How web sites use “darkish patterns” to govern you
There’s no denying it – the internet is annoying. From endless website popups and inevitable cookies that track your every step online, to chirping “notifications” embarrassing us for registering for useless lists, today’s use of the web needs to be pushed, pulled, and broadly tampered with to pay attention to something.
Why are companies so relentlessly harassing us at the risk of alienating the very consumers they are trying to advertise? Simple, it works really, really well. As a unique study shows, such tactics are very effective at getting people to sign up for services they actually don’t want. Despite the conventional wisdom that websites can only annoy users so much before they scurry the other direction, many of these tactics don’t even make users noticeably angry, the study found.
In the article published in the Journal of Legal Analysis, Jamie Luguri and Lior Strahilevitz of the University of Chicago conducted several experiments that involved thousands of participants who largely resembled the US population. Strahilevitz, a law professor, and Luguri, a trainee lawyer and graduate of the University of Chicago, tricked attendees into thinking they were “bait-and-switch” into a “privacy plan” and then encouraging them to progressively assert themselves multiple click manipulative interfaces.
In one experiment, the control group was allowed to click “Accept” or “Decline” while the other group was presented with a screen with the options “Accept and Continue (Recommended)” or “Other Options”. Clicking “Other Options” led to the following choices: “I don’t want to protect my information or my credit history” or “After reviewing my options, I want to protect my privacy and get privacy and credit history monitoring.” “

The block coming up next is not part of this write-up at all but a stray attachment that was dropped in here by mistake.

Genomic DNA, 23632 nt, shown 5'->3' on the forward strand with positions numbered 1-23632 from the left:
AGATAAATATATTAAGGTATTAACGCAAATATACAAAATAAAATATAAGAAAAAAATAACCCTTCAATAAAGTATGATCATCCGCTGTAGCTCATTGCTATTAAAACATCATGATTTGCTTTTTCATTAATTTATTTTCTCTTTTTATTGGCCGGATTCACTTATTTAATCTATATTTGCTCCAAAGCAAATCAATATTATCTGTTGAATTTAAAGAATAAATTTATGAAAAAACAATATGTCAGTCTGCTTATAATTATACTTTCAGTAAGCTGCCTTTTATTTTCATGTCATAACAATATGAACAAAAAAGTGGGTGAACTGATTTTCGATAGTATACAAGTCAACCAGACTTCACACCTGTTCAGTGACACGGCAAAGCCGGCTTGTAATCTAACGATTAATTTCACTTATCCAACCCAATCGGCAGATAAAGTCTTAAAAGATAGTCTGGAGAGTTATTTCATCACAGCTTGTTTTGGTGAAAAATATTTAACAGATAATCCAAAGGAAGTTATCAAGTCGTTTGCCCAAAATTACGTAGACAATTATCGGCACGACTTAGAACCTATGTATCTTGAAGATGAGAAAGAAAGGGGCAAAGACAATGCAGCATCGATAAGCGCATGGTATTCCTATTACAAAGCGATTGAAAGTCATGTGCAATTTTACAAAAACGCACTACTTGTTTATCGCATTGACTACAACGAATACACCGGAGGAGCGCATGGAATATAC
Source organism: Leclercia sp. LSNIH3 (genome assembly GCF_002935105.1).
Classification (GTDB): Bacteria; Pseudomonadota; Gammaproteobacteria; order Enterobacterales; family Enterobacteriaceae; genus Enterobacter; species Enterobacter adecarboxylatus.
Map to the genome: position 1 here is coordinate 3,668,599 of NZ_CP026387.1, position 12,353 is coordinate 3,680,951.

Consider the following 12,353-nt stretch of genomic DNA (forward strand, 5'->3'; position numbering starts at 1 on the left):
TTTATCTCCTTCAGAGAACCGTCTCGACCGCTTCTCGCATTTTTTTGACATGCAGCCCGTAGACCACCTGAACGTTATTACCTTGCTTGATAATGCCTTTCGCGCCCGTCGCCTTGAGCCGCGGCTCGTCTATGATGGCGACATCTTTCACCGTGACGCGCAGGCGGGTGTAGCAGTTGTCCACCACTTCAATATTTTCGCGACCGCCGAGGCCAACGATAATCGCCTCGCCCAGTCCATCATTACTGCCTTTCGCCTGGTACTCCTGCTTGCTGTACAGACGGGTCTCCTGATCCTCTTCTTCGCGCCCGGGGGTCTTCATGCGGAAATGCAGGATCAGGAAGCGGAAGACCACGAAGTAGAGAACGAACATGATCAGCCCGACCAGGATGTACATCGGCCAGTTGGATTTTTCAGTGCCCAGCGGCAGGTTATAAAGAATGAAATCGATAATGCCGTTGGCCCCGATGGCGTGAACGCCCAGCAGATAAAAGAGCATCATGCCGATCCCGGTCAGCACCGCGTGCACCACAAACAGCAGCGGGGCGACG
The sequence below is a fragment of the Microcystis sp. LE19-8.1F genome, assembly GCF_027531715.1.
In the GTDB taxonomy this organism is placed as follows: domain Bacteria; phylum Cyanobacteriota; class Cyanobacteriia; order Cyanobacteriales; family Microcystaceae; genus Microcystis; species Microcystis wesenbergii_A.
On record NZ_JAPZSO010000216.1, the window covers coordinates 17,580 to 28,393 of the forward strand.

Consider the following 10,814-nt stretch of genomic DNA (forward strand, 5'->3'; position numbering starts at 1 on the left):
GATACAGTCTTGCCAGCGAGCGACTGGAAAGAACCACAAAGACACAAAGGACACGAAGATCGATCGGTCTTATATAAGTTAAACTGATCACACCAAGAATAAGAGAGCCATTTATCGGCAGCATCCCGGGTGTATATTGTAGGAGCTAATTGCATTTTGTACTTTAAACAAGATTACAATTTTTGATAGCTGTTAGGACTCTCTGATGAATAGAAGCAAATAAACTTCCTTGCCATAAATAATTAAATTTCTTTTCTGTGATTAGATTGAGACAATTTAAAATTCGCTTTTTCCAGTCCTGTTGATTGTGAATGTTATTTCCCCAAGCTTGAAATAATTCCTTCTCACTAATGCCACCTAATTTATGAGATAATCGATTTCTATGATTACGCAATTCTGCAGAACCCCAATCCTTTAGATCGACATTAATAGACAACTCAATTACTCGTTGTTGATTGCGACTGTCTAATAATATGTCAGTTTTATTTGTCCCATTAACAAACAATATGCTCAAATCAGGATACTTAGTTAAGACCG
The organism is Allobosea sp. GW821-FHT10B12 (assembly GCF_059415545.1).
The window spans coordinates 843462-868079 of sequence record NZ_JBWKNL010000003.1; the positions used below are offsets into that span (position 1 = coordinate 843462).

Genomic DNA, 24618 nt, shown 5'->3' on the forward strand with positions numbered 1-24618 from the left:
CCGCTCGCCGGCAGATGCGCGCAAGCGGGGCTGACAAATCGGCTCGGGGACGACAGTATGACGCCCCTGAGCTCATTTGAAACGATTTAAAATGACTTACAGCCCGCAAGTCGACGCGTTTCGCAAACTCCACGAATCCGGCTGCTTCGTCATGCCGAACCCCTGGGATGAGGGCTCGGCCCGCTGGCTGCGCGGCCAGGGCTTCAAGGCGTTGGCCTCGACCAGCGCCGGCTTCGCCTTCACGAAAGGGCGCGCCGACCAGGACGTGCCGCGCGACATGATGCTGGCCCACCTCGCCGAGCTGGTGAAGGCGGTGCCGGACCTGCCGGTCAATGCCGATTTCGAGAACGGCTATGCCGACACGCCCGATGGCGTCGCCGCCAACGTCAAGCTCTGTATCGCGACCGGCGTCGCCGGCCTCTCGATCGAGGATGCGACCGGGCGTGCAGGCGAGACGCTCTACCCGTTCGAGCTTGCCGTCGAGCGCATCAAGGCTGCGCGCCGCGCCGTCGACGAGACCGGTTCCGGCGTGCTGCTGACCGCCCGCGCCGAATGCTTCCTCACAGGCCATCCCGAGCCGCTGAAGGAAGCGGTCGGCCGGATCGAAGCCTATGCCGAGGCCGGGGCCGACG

“This is a classic dark obstacle pattern – we make it a little more painful, we soak up some of their free time when they want to say no,” Strahilevitz said in a recent presentation to the Federal Trade Commission. The second screen that requires users to click on a statement they disagree with in order to decline a service is a technique called “Confirm Shame,” which is widely used by shopping websites and popular magazines.
The two screens more than doubled the number of people who signed up for the researchers’ fictional privacy plan. Only 11% agreed to the plan in the control group, while those in the experimental group presented with the two screens fully agreed to sign up for a quarter.
Technical security and data protection
In particular, people who were effectively tricked into signing up for the service didn’t seem any more angry than those given the straightforward options. A third group, who went through even more aggressive pop-ups, signed up at an even higher rate – 37% to 42%. The participants in this group expressed more anger, but only those who ultimately rejected the plan. Those who signed up weren’t noticeably upset, despite being forced to click through multiple manipulative screens.
The result: manipulative design is very effective in getting people to buy products they don’t really want. Many of these buyers are far from being nudged and poked in this way and don’t even realize they’ve made a purchase.
“We’re seeing dark patterns multiply because they’re extremely effective,” Strahilevitz said. “Using dark patterns seems to be beneficial for businesses … they can just use a few dark patterns and get away with it without alienating their consumers.”
Strahilevitz noted that he doesn’t believe his paper will be the first to test manipulative design in this way – just that it will be the first to be publicly available. “I suspect that many social scientists who work in-house for e-commerce companies have conducted studies exactly like what Jamie and I have done for years. We’re just the first to publish the results and share this data sharing the world, “said Strahilevitz.